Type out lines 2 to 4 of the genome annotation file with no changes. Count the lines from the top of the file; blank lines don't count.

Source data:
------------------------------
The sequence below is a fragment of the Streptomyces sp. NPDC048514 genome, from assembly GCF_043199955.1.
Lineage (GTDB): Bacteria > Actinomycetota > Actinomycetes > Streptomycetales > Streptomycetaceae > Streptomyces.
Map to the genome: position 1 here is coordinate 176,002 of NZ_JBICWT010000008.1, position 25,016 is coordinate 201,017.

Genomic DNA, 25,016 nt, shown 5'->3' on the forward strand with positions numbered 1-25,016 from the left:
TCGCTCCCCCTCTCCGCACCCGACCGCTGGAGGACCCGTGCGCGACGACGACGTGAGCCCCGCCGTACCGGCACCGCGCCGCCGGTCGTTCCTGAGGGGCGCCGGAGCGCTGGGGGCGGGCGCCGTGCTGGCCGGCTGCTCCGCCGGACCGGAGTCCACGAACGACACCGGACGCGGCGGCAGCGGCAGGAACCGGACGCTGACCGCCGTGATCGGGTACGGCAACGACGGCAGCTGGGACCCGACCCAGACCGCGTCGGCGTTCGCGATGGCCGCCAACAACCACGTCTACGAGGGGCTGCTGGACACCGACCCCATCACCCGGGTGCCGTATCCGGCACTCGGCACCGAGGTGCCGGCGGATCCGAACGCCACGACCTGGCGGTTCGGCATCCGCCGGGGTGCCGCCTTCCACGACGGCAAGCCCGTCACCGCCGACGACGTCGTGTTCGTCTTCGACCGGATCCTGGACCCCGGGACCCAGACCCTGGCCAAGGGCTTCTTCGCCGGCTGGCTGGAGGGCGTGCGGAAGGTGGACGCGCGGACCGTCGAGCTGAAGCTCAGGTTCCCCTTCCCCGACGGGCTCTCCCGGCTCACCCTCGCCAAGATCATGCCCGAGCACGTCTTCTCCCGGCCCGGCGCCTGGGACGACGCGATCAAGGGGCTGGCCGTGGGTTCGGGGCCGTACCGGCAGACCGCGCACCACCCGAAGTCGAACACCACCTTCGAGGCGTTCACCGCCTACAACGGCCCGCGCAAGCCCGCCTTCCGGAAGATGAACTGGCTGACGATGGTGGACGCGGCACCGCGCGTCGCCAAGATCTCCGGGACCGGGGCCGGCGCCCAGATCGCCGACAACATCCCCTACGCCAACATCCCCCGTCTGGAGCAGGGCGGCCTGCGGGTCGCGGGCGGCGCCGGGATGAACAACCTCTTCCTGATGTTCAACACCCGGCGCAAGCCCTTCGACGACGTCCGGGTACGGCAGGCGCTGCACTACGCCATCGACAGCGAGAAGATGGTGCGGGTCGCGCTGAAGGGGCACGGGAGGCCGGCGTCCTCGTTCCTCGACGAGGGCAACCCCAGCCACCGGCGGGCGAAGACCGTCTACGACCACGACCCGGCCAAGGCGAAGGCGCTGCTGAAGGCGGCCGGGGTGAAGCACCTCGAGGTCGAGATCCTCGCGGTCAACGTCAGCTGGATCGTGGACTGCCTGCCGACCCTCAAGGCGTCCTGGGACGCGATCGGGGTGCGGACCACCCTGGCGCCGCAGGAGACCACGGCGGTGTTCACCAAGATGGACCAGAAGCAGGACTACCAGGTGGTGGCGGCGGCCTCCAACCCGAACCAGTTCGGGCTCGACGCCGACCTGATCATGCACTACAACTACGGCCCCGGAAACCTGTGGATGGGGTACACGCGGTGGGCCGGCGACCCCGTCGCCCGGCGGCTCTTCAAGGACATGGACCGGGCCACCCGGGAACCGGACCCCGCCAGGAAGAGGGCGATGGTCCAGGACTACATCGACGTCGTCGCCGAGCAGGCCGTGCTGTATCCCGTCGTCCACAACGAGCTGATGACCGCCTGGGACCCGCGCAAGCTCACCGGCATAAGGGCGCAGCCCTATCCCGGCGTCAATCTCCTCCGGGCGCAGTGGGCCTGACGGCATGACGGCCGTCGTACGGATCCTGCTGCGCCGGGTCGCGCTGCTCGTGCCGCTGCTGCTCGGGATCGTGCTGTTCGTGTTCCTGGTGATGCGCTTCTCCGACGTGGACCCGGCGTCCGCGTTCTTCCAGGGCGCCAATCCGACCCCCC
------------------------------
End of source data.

Lineage (GTDB): Bacteria > Actinomycetota > Actinomycetes > Streptomycetales > Streptomycetaceae > Streptomyces.
Map to the genome: position 1 here is coordinate 176,002 of NZ_JBICWT010000008.1, position 25,016 is coordinate 201,017.

Genomic DNA, 25,016 nt, shown 5'->3' on the forward strand with positions numbered 1-25,016 from the left: